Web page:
Servers MAY return updated limits any time the protocol requires clients to reissue the EHLO command. Clients MUST discard any previous limits in favor of those provided by the most recent EHLO. This includes the case where the original EHLO provided a set of limits but the subsequent EHLO did not; in this case the client MUST act as if no limits were communicated.

3.7. Syntax Errors in the LIMITS Parameter Value

Syntax errors in the basic parameter syntax are best handled by ignoring the value in its entirety; in this case clients SHOULD proceed as if the LIMITS extension wasn't used.

Syntax or other errors in the value syntax of a specific limit, including unrecognized value keywords, are best handled by ignoring that limit; in this case the client SHOULD proceed as if that limit wasn't specified.

It is possible that future specification may create multiple limits that are interrelated in some way; in this case that specification MUST specify how an error in one limit's value syntax affects the other limits.

3.8. Caching of Limit Settings Between Sessions

Clients MAY cache limits determined during one session and use them to optimize their behavior for subsequent sessions. However, since servers are free to adjust their limits at any time, clients MUST be able to accommodate any limit changes that occur between sessions.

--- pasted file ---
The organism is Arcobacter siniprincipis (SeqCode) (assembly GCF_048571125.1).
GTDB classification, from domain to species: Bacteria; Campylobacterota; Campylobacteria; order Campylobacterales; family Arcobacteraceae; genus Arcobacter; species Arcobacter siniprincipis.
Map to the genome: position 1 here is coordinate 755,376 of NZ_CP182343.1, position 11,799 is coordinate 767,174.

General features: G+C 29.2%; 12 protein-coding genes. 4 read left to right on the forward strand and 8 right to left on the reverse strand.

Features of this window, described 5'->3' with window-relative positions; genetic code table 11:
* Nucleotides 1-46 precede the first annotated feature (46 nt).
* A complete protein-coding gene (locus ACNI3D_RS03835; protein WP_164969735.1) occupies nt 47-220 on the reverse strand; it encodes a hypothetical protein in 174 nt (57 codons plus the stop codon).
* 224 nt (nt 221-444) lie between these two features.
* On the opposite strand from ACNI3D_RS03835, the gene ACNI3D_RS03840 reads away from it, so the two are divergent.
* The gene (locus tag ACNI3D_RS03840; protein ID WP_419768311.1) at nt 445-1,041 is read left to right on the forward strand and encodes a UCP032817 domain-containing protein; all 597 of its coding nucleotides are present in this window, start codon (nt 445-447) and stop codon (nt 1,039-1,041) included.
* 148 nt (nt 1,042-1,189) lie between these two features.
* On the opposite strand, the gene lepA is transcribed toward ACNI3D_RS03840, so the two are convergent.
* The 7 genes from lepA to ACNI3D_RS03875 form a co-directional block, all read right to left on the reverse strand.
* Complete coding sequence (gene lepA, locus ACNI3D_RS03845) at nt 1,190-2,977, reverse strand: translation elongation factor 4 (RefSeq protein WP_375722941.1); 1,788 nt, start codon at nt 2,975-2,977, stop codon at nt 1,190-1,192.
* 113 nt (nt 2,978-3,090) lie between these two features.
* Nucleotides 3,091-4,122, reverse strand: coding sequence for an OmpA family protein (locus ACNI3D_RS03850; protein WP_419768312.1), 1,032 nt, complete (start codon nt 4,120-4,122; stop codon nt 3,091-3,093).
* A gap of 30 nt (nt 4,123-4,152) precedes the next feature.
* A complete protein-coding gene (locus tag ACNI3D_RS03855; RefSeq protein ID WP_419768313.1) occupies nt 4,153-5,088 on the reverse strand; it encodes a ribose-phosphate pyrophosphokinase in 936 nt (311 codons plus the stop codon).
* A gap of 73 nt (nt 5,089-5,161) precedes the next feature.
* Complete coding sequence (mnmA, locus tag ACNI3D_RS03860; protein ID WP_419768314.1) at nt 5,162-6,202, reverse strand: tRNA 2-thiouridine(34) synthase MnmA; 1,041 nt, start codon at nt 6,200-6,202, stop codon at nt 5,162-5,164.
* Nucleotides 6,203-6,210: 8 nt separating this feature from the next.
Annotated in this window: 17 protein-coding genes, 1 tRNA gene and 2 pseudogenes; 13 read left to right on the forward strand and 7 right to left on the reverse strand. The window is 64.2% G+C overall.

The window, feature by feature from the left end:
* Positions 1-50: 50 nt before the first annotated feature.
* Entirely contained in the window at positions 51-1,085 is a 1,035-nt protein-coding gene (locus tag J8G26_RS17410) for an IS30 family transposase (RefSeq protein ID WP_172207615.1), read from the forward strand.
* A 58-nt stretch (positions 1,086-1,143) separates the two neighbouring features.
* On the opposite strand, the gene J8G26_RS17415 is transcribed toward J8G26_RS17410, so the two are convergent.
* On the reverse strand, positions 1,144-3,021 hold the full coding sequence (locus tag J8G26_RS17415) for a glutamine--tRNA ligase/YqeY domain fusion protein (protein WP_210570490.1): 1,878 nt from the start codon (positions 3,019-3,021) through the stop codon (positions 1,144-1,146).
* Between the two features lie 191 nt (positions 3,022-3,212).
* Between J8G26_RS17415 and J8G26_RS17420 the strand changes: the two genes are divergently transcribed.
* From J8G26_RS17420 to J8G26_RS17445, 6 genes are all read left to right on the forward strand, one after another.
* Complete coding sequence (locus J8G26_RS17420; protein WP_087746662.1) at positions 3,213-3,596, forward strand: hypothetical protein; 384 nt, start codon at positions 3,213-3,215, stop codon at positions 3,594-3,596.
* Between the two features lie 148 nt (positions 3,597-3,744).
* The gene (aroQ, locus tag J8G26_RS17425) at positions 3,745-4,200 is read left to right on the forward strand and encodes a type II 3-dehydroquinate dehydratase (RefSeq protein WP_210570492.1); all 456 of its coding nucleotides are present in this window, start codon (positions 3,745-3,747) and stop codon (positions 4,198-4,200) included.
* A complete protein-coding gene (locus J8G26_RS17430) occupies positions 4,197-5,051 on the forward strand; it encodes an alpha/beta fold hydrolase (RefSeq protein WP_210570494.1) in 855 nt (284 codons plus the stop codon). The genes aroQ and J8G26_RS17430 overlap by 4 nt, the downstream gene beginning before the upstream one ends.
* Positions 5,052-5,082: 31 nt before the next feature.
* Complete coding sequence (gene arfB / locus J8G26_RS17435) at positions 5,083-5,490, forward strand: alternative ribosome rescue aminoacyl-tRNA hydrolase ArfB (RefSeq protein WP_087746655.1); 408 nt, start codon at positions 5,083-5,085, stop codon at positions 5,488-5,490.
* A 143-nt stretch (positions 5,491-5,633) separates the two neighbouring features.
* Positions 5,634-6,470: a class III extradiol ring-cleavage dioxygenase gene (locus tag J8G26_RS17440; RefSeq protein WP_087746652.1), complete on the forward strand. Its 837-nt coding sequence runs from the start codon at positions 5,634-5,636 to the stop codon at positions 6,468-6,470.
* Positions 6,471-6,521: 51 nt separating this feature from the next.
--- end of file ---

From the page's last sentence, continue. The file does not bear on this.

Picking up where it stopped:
4. Initial Limits

An initial set of limits are specified in the following sections.

4.1. MAILMAX Limit


Value syntax: %x31-39 0*5DIGIT ; 0 not allowed, 6 digit maximum

Description: MAILMAX specifies the maximum number of transactions (MAIL FROM commands) the server will accept in a single session. The count includes all MAIL FROM commands, regardless of whether they succeed or fail.

Restrictions: None.

Security Considerations: See Section 6

4.2. RCPTMAX Limit


Value syntax: %x31-39 0*5DIGIT ; 0 not allowed, 6 digit maximum

Description: RCPTMAX specifies the maximum number of RCPT TO commands the server will accept in a single transaction. It is not a limit on the actual number of recipients the message ends up being sent to; a single RCPT TO command may produce multiple recipients or, in the event of an error, none.

Restrictions: None.

Security Considerations: See Section 6



Value syntax: %x31-39 0*5DIGIT ; 0 not allowed, 6 digit maximum